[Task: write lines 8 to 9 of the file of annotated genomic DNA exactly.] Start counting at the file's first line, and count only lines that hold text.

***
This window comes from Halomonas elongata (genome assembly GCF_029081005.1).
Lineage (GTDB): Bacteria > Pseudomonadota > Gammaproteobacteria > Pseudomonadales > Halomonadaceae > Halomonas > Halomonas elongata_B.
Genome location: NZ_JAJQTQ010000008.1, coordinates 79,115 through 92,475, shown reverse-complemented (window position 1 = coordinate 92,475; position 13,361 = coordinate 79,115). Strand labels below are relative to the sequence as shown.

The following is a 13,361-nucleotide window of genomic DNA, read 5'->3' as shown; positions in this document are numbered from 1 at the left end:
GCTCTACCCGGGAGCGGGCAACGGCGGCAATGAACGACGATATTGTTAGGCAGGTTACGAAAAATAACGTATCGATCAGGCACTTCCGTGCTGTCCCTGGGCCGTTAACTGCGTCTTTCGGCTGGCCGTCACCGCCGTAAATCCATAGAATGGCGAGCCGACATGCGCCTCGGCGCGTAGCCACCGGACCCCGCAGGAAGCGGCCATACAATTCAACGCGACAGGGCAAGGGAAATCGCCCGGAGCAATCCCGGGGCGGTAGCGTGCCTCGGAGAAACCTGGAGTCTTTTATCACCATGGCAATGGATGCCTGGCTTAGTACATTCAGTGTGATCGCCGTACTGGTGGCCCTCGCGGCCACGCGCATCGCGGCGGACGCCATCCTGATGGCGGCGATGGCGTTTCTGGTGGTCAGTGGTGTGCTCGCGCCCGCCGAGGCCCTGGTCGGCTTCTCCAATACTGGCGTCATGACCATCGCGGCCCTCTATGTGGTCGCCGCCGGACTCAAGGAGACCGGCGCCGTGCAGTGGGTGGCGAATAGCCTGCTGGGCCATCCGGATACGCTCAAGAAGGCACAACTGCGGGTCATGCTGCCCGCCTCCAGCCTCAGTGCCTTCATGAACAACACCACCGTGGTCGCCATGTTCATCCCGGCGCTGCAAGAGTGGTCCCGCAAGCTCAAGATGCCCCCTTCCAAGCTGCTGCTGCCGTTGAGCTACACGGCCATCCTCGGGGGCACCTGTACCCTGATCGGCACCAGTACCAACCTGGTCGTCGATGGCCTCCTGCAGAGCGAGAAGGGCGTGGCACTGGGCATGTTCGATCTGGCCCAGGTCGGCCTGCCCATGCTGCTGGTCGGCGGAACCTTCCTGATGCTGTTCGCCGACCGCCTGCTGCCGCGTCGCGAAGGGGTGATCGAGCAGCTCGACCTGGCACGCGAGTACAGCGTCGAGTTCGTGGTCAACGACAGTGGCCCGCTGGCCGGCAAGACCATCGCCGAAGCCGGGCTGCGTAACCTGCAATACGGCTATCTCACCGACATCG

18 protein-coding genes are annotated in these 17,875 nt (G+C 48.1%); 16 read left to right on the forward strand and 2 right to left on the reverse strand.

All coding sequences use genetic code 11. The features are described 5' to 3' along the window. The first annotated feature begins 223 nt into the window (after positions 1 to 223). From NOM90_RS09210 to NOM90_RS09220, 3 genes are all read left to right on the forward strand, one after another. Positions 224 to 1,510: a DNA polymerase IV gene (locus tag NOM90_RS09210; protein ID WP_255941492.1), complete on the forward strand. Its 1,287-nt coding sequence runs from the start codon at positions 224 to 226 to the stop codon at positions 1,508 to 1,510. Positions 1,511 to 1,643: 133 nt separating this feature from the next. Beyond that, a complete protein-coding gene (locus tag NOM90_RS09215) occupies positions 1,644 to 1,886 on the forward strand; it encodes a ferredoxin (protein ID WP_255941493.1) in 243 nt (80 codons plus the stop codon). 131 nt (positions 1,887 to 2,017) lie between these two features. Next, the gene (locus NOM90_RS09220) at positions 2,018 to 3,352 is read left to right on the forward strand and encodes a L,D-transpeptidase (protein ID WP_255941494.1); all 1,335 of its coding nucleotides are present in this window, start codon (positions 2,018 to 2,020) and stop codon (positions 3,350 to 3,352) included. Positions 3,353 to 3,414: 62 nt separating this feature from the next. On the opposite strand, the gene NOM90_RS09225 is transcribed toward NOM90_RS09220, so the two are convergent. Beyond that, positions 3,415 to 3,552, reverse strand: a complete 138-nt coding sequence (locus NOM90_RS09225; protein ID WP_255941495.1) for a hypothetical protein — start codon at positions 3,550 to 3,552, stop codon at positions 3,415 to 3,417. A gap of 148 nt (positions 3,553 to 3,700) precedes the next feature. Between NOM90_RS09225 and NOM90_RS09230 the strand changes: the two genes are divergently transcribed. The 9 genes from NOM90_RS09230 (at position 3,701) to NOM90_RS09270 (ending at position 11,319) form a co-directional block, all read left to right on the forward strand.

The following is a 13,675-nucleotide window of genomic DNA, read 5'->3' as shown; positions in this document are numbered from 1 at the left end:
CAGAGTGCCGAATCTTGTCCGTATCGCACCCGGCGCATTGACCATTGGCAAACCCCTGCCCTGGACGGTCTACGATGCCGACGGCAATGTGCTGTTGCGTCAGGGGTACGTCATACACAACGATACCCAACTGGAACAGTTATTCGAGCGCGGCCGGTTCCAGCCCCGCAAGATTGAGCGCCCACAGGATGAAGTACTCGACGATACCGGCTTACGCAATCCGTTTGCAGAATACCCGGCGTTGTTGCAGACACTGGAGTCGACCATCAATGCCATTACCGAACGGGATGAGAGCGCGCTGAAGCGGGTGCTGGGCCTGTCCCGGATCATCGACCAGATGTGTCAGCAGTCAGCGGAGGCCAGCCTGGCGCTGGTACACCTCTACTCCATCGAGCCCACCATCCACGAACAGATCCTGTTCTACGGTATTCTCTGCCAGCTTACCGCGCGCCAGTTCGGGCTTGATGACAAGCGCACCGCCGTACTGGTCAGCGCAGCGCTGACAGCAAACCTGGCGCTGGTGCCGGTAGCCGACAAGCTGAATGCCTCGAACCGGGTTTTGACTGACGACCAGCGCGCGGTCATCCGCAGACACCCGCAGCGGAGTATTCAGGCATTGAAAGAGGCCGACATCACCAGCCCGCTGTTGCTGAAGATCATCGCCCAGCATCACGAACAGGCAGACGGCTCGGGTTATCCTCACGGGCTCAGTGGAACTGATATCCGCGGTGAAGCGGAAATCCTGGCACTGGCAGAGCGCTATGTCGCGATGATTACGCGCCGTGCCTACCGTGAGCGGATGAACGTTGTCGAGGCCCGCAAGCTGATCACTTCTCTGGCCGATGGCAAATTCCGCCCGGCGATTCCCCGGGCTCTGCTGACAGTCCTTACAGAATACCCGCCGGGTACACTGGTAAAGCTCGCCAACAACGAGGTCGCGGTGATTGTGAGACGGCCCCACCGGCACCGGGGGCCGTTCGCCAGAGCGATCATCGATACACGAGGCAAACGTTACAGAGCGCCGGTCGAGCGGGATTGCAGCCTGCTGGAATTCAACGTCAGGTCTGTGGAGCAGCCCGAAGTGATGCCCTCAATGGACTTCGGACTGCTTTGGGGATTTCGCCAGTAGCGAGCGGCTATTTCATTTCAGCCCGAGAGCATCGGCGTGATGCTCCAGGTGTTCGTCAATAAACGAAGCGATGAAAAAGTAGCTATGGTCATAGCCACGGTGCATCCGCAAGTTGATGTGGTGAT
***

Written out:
The following is a 13,675-nucleotide window of genomic DNA, read 5'->3' as shown; positions in this document are numbered from 1 at the left end:
CAGAGTGCCGAATCTTGTCCGTATCGCACCCGGCGCATTGACCATTGGCAAACCCCTGCCCTGGACGGTCTACGATGCCGACGGCAATGTGCTGTTGCGTCAGGGGTACGTCATACACAACGATACCCAACTGGAACAGTTATTCGAGCGCGGCCGGTTCCAGCCCCGCAAGATTGAGCGCCCACAGGATGAAGTACTCGACGATACCGGCTTACGCAATCCGTTTGCAGAATACCCGGCGTTGTTGCAGACACTGGAGTCGACCATCAATGCCATTACCGAACGGGATGAGAGCGCGCTGAAGCGGGTGCTGGGCCTGTCCCGGATCATCGACCAGATGTGTCAGCAGTCAGCGGAGGCCAGCCTGGCGCTGGTACACCTCTACTCCATCGAGCCCACCATCCACGAACAGATCCTGTTCTACGGTATTCTCTGCCAGCTTACCGCGCGCCAGTTCGGGCTTGATGACAAGCGCACCGCCGTACTGGTCAGCGCAGCGCTGACAGCAAACCTGGCGCTGGTGCCGGTAGCCGACAAGCTGAATGCCTCGAACCGGGTTTTGACTGACGACCAGCGCGCGGTCATCCGCAGACACCCGCAGCGGAGTATTCAGGCATTGAAAGAGGCCGACATCACCAGCCCGCTGTTGCTGAAGATCATCGCCCAGCATCACGAACAGGCAGACGGCTCGGGTTATCCTCACGGGCTCAGTGGAACTGATATCCGCGGTGAAGCGGAAATCCTGGCACTGGCAGAGCGCTATGTCGCGATGATTACGCGCCGTGCCTACCGTGAGCGGATGAACGTTGTCGAGGCCCGCAAGCTGATCACTTCTCTGGCCGATGGCAAATTCCGCCCGGCGATTCCCCGGGCTCTGCTGACAGTCCTTACAGAATACCCGCCGGGTACACTGGTAAAGCTCGCCAACAACGAGGTCGCGGTGATTGTGAGACGGCCCCACCGGCACCGGGGGCCGTTCGCCAGAGCGATCATCGATACACGAGGCAAACGTTACAGAGCGCCGGTCGAGCGGGATTGCAGCCTGCTGGAATTCAACGTCAGGTCTGTGGAGCAGCCCGAAGTGATGCCCTCAATGGACTTCGGACTGCTTTGGGGATTTCGCCAGTAGCGAGCGGCTATTTCATTTCAGCCCGAGAGCATCGGCGTGATGCTCCAGGTGTTCGTCAATAAACGAAGCGATGAAAAAGTAGCTATGGTCATAGCCACGGTGCATCCGCAAGTTGATGTGGTGAT